The power of PR to support humanitarian relief
Recently my team were awarded the 2018 International Public Relations Association (IPRA) Global Contribution Award for our work forcing the UK Government to live up to its responsibilities in Anguilla, a British overseas territory, in the aftermath of the unprecedented Hurricane Irma in September 2017.
At the ceremony and in the subsequent weeks I have had numerous conversations about just how impactful PR can be in alleviating the horrific effects of humanitarian disasters. For many, PR is a consumer-focused industry responsible for launching a new smartphone or brand of toothpaste. Yet the IPRA awards showcased numerous organisations who were using the power of PR to tackle major global social, developmental and humanitarian issues, many of which are changing the lives of thousands of people worldwide. Campaigns included using media in Nigeria to tackle the injustices of the prison systems where 80% of prisoners were Awaiting Trial Inmates and thus technically innocent; initiatives to encourage more girls into STEM; and efforts to encourage eye tests in the Philippines among school children. This is truly inspiring and life-changing work.
We launched our campaign on 7th September 2017 in the aftermath of the devastation wreaked by Hurricane Irma across the Caribbean. Almost overnight and with vast time restraints, our team devised and implemented a highly strategic global media campaign, turning the UK’s failure to react into a global news story. Without this campaign, life-saving assistance would have been delivered too late, if at all. And this week, just a little over 12 months later, a long campaigned for change in policy has been announced whereby overseas territories may now qualify for foreign aid assistance in the event of natural disasters like Hurricane Irma.
Campaigns such as these are now more important than ever. Over the past few years the public in the West has become increasingly reluctant to engage with humanitarian efforts. Media distortion and the inability to convey the complexity of certain humanitarian crises mean that there is a disparity in the level of aid diverted to particular crises. The tsunami earthquake appeal in 2004 raised £392m; the 2008 appeal for the Democratic Republic of the Congo generated only £10.5 million.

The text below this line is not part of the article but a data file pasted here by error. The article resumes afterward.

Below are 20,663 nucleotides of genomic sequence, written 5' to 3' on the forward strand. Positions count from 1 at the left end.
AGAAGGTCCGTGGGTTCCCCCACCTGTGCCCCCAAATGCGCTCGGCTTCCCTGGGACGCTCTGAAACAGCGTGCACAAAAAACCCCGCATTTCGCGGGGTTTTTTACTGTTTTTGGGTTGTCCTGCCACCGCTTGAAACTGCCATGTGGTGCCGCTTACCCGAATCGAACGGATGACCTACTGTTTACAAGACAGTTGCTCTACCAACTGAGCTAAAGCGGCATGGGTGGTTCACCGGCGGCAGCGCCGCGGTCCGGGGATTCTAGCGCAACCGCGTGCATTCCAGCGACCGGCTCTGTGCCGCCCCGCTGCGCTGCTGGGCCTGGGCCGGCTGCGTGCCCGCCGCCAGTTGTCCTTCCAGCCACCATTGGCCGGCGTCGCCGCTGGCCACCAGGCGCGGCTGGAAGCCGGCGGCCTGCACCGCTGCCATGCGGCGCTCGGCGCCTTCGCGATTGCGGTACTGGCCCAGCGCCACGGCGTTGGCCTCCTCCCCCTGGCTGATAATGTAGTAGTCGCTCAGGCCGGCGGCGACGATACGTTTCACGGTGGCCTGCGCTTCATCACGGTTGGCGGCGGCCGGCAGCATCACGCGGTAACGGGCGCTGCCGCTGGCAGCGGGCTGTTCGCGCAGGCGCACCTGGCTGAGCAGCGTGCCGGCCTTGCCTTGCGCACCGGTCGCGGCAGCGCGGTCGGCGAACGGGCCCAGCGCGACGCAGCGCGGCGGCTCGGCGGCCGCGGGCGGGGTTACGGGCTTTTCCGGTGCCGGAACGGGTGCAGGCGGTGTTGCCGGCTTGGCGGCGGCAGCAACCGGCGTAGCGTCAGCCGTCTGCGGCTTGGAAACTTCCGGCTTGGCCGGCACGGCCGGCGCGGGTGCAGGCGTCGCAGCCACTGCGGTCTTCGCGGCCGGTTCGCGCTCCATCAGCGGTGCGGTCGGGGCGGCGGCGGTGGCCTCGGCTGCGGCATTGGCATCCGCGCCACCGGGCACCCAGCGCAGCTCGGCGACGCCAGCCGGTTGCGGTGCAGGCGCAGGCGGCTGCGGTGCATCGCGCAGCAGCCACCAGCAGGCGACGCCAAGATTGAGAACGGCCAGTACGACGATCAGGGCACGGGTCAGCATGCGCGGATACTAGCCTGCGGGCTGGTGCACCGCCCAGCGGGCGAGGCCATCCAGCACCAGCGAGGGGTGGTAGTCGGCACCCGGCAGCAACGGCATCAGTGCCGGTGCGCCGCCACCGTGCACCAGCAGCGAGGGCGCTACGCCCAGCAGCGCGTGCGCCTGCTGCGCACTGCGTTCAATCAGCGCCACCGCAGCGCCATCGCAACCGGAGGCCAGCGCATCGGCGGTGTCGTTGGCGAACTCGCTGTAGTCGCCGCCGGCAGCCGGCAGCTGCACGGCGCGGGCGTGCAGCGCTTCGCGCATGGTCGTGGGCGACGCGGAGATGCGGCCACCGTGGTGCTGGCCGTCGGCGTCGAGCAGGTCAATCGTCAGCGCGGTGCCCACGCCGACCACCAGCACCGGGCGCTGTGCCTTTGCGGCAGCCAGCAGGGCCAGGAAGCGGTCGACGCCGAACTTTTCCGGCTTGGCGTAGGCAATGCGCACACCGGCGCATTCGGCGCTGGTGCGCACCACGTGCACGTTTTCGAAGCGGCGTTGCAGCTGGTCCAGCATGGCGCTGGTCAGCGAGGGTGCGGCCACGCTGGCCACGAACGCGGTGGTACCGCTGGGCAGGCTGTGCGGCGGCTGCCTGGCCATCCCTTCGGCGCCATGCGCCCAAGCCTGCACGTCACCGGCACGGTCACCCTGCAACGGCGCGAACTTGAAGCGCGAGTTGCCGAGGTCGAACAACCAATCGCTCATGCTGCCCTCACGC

The level of support a humanitarian crisis can garner tends to be impacted by its cultural relevance. In PR we have to find the point of relevance of a crisis and the underlying incentives of politicians to take heed. Aid is fundamentally political; in many cases it must move people and cause outrage in order for politicians to react. Hurricane Irma and its impact on Anguilla had all the key ingredients to stir up a PR campaign which would prompt media attention and widespread outrage to ensure timely action. Importantly, it had someone to blame - there was irrefutable evidence that the UK government had done virtually nothing in the face of the disaster. This was coupled with the fact that the French government had reacted almost immediately to help its own territories, thereby invoking further outrage in the UK and Anguilla. We knew if we acted quickly we could form robust messages and a call to action for influential media contacts to pressure the British Government into providing enough support to Anguilla.
It is clear that when an effective and targeted public relations campaign is launched it can play a pivotal role in modern humanitarian communications. Our team has the expertise and know-how to run a campaign to raise awareness of the impact of natural disasters and we will continue to support countries such as Anguilla in the aftermath of these horrors when they occur. Yet, if PR can be a powerful tool in the aftermath of disasters, so too must it be in preventing them. In the future, PR companies must harness their expertise and experience in tackling the consequences and begin to focus much more of our efforts on tackling the causes of humanitarian disasters, such as climate change and inequality in the distribution of wealth.